So, the EFs for the CO2 emissions can be calculated from the carbon content of the energy vector, assuming that, in the end, all the carbon ends up as carbon dioxide in the air. Different approaches are possible and may be used. For example, one may decide to include the Scope 2 emissions in the EF to take the inefficiencies in electricity production or the leakages in the production and distribution of CH4 into account. In the Explanatory Note, the RO should explain what choices have been made, why, and how the EFs are established. Transparency is essential. Also, the specific value for each EF for all combinations of energy-vector/process in the system should be given.

As seen in Figure 6, the reporting format provides the possibility to report all the raw data needed to calculate the emissions due to energy use in the system. In Column (9) of the Supply Table, the carbon content of the various energy sources used in the system is listed. Similar columns can be added to report the NO2 and CH4 emissions.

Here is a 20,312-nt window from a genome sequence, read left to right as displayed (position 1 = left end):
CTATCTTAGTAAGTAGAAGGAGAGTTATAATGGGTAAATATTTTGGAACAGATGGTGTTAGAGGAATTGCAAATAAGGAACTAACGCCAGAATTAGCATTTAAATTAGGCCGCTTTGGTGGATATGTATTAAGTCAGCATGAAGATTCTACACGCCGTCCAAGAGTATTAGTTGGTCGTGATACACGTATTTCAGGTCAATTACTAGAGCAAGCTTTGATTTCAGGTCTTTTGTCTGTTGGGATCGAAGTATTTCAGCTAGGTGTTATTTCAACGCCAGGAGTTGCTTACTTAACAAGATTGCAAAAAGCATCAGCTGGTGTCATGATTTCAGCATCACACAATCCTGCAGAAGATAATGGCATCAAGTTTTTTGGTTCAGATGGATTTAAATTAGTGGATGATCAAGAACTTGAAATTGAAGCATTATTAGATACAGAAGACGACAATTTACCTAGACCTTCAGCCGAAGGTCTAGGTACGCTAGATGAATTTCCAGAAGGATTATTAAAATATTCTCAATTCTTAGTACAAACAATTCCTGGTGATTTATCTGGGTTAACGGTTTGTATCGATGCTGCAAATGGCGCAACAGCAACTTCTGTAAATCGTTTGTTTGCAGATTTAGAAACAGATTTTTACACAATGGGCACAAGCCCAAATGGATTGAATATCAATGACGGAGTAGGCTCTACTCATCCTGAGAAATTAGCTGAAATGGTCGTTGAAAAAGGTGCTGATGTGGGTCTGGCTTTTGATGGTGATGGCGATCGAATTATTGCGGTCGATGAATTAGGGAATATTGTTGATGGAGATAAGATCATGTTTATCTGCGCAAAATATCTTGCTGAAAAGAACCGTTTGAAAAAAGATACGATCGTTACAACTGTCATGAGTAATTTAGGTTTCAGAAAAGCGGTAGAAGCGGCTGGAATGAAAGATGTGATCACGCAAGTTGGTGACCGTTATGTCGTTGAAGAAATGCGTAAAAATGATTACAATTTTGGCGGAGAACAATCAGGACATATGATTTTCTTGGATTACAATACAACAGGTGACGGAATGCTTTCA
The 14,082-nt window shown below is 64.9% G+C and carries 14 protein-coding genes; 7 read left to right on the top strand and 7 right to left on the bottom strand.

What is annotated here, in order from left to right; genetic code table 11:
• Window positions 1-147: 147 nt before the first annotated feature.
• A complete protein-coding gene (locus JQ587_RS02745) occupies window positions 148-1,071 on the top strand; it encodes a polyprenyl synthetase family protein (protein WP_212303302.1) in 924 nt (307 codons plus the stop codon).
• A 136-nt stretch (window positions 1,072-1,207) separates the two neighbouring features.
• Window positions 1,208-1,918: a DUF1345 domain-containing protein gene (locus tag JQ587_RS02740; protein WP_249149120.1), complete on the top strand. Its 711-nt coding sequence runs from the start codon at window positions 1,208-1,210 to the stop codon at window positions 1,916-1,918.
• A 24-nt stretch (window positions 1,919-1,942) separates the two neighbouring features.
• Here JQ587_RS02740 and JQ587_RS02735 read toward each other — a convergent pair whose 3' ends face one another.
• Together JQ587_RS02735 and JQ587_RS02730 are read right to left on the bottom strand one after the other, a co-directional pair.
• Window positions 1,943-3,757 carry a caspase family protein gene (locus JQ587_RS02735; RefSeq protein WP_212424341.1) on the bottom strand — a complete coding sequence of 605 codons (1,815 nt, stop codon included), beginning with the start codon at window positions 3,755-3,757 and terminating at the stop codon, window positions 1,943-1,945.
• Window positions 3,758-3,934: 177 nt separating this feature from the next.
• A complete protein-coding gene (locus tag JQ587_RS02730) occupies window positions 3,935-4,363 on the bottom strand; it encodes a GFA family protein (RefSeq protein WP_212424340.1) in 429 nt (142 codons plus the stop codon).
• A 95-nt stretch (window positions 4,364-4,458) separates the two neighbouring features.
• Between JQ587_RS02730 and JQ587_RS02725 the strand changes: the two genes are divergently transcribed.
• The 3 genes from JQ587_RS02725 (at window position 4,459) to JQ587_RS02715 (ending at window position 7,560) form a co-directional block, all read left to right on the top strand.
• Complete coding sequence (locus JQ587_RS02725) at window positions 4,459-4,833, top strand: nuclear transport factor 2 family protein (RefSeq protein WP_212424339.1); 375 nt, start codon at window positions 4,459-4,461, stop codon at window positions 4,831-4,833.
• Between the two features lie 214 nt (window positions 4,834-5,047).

DVH Figure 6

Figure 6 — Supply Table reporting the carbon content in the final energy supplied to the system.


In Figure 7, the Intermediate Table is shown. This table lists the specific emissions for each vector of final energy per unit of energy. With these values, one can attribute the carbon emissions to the Use Table's consumption centers, as shown in Figure 8 (Column (17)). All emissions can be attributed to the various activities and products with this information.

DVH Figure 7

Figure 7 — Intermediate Table, reporting the specific emissions of all vectors of final energy used in the system.


DVH Figure 8